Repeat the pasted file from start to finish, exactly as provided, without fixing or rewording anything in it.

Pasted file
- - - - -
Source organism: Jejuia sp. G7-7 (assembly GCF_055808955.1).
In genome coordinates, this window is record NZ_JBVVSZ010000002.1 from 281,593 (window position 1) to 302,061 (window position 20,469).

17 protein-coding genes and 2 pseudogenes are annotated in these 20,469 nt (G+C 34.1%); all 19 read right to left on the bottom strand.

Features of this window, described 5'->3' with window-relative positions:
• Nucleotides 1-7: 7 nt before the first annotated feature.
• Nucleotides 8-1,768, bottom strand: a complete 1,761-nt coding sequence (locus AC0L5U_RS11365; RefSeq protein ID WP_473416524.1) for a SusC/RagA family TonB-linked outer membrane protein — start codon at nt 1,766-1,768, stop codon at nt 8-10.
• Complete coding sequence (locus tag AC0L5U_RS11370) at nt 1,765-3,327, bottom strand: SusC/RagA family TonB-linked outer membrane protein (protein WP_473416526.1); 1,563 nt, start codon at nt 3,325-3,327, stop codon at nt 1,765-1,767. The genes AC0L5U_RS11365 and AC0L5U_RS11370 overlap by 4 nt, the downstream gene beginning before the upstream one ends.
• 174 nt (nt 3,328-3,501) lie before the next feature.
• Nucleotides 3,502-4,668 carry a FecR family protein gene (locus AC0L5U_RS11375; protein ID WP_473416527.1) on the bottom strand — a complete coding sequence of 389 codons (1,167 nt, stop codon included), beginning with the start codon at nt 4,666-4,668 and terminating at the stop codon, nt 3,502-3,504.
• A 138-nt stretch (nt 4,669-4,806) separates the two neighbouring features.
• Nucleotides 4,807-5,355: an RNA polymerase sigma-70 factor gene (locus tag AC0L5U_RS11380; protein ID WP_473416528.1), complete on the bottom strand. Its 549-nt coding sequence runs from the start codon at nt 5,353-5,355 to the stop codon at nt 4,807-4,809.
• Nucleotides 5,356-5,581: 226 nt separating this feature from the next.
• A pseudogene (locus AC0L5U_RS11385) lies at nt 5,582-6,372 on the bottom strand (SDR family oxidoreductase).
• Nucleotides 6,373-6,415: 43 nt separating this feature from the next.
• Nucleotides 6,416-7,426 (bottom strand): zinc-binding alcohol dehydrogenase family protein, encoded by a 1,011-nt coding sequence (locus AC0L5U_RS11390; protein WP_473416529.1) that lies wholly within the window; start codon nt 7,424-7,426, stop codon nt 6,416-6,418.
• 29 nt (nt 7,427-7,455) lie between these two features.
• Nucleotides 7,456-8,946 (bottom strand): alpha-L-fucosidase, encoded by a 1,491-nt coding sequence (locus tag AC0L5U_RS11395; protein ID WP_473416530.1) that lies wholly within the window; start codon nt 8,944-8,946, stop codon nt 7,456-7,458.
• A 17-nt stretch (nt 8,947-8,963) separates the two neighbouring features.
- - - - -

Source organism: Jejuia sp. G7-7 (assembly GCF_055808955.1).
In genome coordinates, this window is record NZ_JBVVSZ010000002.1 from 281,593 (window position 1) to 302,061 (window position 20,469).

17 protein-coding genes and 2 pseudogenes are annotated in these 20,469 nt (G+C 34.1%); all 19 read right to left on the bottom strand.

Features of this window, described 5'->3' with window-relative positions:
• Nucleotides 1-7: 7 nt before the first annotated feature.
• Nucleotides 8-1,768, bottom strand: a complete 1,761-nt coding sequence (locus AC0L5U_RS11365; RefSeq protein ID WP_473416524.1) for a SusC/RagA family TonB-linked outer membrane protein — start codon at nt 1,766-1,768, stop codon at nt 8-10.
• Complete coding sequence (locus tag AC0L5U_RS11370) at nt 1,765-3,327, bottom strand: SusC/RagA family TonB-linked outer membrane protein (protein WP_473416526.1); 1,563 nt, start codon at nt 3,325-3,327, stop codon at nt 1,765-1,767. The genes AC0L5U_RS11365 and AC0L5U_RS11370 overlap by 4 nt, the downstream gene beginning before the upstream one ends.
• 174 nt (nt 3,328-3,501) lie before the next feature.
• Nucleotides 3,502-4,668 carry a FecR family protein gene (locus AC0L5U_RS11375; protein ID WP_473416527.1) on the bottom strand — a complete coding sequence of 389 codons (1,167 nt, stop codon included), beginning with the start codon at nt 4,666-4,668 and terminating at the stop codon, nt 3,502-3,504.
• A 138-nt stretch (nt 4,669-4,806) separates the two neighbouring features.
• Nucleotides 4,807-5,355: an RNA polymerase sigma-70 factor gene (locus tag AC0L5U_RS11380; protein ID WP_473416528.1), complete on the bottom strand. Its 549-nt coding sequence runs from the start codon at nt 5,353-5,355 to the stop codon at nt 4,807-4,809.
• Nucleotides 5,356-5,581: 226 nt separating this feature from the next.
• A pseudogene (locus AC0L5U_RS11385) lies at nt 5,582-6,372 on the bottom strand (SDR family oxidoreductase).
• Nucleotides 6,373-6,415: 43 nt separating this feature from the next.
• Nucleotides 6,416-7,426 (bottom strand): zinc-binding alcohol dehydrogenase family protein, encoded by a 1,011-nt coding sequence (locus AC0L5U_RS11390; protein WP_473416529.1) that lies wholly within the window; start codon nt 7,424-7,426, stop codon nt 6,416-6,418.
• 29 nt (nt 7,427-7,455) lie between these two features.
• Nucleotides 7,456-8,946 (bottom strand): alpha-L-fucosidase, encoded by a 1,491-nt coding sequence (locus tag AC0L5U_RS11395; protein ID WP_473416530.1) that lies wholly within the window; start codon nt 8,944-8,946, stop codon nt 7,456-7,458.
• A 17-nt stretch (nt 8,947-8,963) separates the two neighbouring features.